Oppositional Defiant Disorder

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Have you ever seen the child that is having a meltdown at the grocery store, or maybe seen the child sitting in the principal’s office for yelling back at his or her teacher? You know, the child that people label as the bad kid? Well, maybe that child isn’t a bad kid, maybe that child is suffering from Oppositional Defiant Disorder. You may ask yourself what is Oppositional Defiant Disorder? And how can we as teachers help children who suffer from this disorder? In this essay, I will explain how we as teachers can use the skills we study from the fields of Education and Psychology to help a child who suffers from this behavioral disorder on their path of learning.
To understand how to teach a student that suffers from Oppositional Defiant
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As a teacher of students with Oppositional Defiant Disorder, one must be well prepared with the daily lesson plans (a teacher 's detailed description of the course of instruction). Each of the lesson plans must include the goal of what the students are supposed to learn, how the goal will be reached by using a specialized method or procedure and a way of measuring how well the goal was reached by testing. In addition, I have found that each of the lesson plans should always include the Five E’s. These Five E’s include: “Engaging, Explaining, Exploring, Elaborating, and Evaluating” (Neria 1). These five parts are necessary to hold a student’s, who suffers from any type of disability, attention and help them to understand the day’s lesson. These “Five E’s” can be implemented in other ways through the teaching process. They can be used in cognitive problem-solving training, which is a type of therapy that can be used by teachers and parents alike. The goal of this type of therapy is to help the child recognize and modify their thought patterns that lead to their behavior problems. Cooperative problem-solving where the teacher and the child work together to come up with resolutions that work to solve the issue can help the progress of calming a situation caused by their behavioral …show more content…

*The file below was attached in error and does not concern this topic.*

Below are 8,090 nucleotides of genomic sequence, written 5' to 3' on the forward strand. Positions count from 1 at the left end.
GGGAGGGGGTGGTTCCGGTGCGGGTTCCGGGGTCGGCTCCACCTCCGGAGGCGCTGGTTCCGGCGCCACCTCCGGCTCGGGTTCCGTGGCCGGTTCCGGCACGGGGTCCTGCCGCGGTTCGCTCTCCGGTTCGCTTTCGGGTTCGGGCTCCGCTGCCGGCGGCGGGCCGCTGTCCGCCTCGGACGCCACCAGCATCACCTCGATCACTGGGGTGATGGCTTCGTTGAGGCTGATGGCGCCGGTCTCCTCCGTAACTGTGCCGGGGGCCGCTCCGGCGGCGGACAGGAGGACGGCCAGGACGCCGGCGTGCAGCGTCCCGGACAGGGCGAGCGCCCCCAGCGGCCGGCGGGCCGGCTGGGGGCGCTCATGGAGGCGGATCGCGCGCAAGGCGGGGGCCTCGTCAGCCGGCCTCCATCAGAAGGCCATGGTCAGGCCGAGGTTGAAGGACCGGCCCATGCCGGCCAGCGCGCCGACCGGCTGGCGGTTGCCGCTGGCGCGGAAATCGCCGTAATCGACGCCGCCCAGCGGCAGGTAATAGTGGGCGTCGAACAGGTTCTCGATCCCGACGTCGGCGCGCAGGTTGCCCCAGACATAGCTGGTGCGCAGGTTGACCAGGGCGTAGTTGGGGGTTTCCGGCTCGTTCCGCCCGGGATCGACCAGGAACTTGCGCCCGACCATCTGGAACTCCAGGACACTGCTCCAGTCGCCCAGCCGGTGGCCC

They have a saying “it takes a village to raise a child...” and in the case of raising a student with a behavioral disorder it truly does. Therapists can help the teachers create new teaching materials and help the teacher to understand what is valuable in these materials to students on an individual basis. A therapist can also can work with the teacher to evaluate the child to identify the underlying problems that may be contributing to their behavior. The school’s administration must also be willing to work with the teacher in effectively managing the education of the child. Students exhibiting signs of behavioral disorders are commonly subject to a “zero tolerance” policy, where students are automatically suspended or expelled as a result of defiant behaviors in the school or classroom. These policies are destructive to students with these behavioral disorders, the policies remove the inclination to learn from the students and it also removes the child from a learning environment where there are the teachers and counselors, who are best equipped to help them address their learning and behavioral disabilities. “It has also been found, that when a punished behavior recurs, it usually does so at a rate higher than before the

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